As a result, they deployed Mao’s strategies to the former colonies, most notably against France in Indochina and Britain in Malaya.  China also sought to spread its vision of revolution to Africa in supporting Jonas Savimbi’s UNITA in Angola and Robert Mugabe’s ZANU-PF in Zimbabwe.  [12]    This support would be the roots for China’s engagement with the African continent.

The most enduring contribution of China to the post-colonial world was the Three Worlds Theory (三世界理论).  While the term Third World is often used nowadays to denigrate the developing world for its poverty and backwardness, its roots in Chinese communist thought are often overlooked.  [13]    It is this categorisation of the world into the developed First World, the communist Second World and the developing Third World that persists even after the demise of the Second World.

China’s bid to become the vanguard of communism in the developing world saw it collide with the Soviet Union, which also sought to promote its own vision of communism globally.  [14]    This would see conflict between movements supported by the rival communist powers, such as the Angolan Civil War, where the Maoist UNITA battled the Soviet supported MPLA and the Cambodian-Vietnamese war with the Soviet backed Vietnam overthrowing the Chinese supported Khmer Rouge regime of Cambodia.

China’s push to promote its brand of communism also drew interest from Western observers, most notably from writers such as Werner Titzrath and John Cooley.  Both saw Mao’s strategies in the developing world as part of a global effort by Beijing to achieve global domination by marginalising the US in the developing world, a notion reminiscent of the first phase of Mao’s strategies applied on a global scale.  [15]

This tapped into the established cultural phenomenon of the Yellow Peril, with Mao being viewed as a nefarious oriental mastermind in the mould of Fu Manchu.  The aesthetics of Maoism also made their presence known in the popular culture of the 1960s, most notably in the garb of James Bond’s long running nemesis, Ernst Stavro Blofeld, who often wore a Zhongshan suit.  The suit and the ideas associated with it were also popular with leftists in the Western world, who sought to distance themselves from their identity.  A notable example can be seen in the divided Germany of the Cold War, where Mao’s works enjoyed a greater audience in West Germany than in its’ communist eastern neighbour.

The Cold War also saw the darker side of Mao’s ideology, in a manner similar to the Taiping’s crusade against Confucianism, China’s traditional culture during the Cultural Revolution.  Mao’s ideas would be taken to their most extreme form by Pol Pot’s Khmer Rouge, whose rule saw the devastation of Cambodia as well as the deaths of nearly a quarter of its population.  [16]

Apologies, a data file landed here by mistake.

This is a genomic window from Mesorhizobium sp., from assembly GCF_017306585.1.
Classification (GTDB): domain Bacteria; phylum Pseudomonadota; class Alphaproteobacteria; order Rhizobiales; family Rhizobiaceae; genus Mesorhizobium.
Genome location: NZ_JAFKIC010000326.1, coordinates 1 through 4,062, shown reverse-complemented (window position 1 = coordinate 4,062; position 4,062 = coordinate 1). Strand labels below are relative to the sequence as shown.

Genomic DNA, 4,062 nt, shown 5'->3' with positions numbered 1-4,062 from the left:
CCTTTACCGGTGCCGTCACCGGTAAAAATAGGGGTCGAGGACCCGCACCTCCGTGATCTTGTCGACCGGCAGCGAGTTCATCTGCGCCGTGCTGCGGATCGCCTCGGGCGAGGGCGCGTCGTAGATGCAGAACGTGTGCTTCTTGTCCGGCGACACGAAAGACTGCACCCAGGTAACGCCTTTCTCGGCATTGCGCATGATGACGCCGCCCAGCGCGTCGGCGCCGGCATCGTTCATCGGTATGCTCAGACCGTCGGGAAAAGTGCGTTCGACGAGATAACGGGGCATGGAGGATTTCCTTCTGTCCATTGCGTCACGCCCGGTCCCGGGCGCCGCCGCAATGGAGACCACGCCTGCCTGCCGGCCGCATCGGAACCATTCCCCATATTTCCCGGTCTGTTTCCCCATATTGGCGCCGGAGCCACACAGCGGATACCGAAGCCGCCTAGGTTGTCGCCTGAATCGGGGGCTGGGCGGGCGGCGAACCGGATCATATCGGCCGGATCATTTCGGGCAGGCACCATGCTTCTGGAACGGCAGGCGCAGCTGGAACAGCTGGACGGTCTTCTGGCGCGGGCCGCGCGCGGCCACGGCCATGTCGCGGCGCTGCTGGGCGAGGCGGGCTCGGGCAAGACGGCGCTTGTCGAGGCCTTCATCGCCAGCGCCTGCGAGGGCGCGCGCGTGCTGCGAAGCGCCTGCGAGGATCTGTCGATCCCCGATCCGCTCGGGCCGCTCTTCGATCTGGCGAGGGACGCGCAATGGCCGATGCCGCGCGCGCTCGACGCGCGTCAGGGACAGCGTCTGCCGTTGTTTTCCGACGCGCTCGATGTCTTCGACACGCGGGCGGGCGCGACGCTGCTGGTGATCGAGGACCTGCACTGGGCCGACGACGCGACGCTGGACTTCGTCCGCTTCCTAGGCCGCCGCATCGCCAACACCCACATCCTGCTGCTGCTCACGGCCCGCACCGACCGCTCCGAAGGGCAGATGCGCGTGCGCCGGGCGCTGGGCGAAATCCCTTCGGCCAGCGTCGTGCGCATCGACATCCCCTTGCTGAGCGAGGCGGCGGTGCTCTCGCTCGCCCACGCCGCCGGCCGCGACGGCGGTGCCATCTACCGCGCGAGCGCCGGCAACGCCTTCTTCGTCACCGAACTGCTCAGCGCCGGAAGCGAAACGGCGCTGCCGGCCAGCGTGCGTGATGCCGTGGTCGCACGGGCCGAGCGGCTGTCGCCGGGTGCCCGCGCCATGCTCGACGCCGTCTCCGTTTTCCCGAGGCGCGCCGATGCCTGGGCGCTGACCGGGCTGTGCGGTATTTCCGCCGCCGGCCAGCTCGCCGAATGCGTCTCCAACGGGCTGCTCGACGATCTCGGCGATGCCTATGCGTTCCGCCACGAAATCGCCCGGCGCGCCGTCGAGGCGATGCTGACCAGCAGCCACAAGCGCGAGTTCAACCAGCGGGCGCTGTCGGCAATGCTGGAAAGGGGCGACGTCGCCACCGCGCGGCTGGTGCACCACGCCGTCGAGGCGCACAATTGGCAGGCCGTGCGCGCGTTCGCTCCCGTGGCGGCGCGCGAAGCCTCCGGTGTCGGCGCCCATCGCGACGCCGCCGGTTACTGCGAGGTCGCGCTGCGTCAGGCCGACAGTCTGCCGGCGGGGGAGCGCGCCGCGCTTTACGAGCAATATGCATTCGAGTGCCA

Mao’s strategies also influenced the nascent field of counterinsurgency.  An early advocate of this was the French officer, David Galula, who was exposed to these ideas as a prisoner of the Chinese communists.  After his release, Galula attempted to deploy these strategies against France’s enemies in the colonies, such as the FLN in Algeria, as a bid to deprive them of local support.  [17]    Galula’s ideas would also influence American strategists during the Vietnam War, most notably in Charles Wolfe Jr’s Strategic Hamlets programme. And these ideas continue to influence counter insurgency strategies today.

While China’s attempts to replicate the success of its revolution abroad were largely a mixed success, it nevertheless was a notable influence on the development of the post-colonial world.  Its influence would even persist after the end of the Cold War.

Shadow International Order

With the collapse of the Eastern Bloc in 1989 and the subsequent collapse of the USSR, Maoism appeared part of the seemingly obsolete communist ideology destined for the scrapheap of history, with China foregoing Mao’s pursuit of revolution in favour of economic reform and opening up by Mao’s successor, Deng Xiaoping.  Despite these changes, Mao’s ideas continue to have a notable influence, even appearing in several unexpected places.

The most obvious manifestation of Mao’s legacy globally has been in the groups that still identify themselves as Maoist, from the Shining Path of Peru to the Naxalites of India. [18]  The 21st century even saw a successful example of Mao’s strategies, with Nepal’s Maoist rebels overthrowing the country’s feudal monarchy in a manner eerily reminiscent to that of early-20th-century China. [19]

Continuing the Revolution: Nepalese Maoist Guerrillas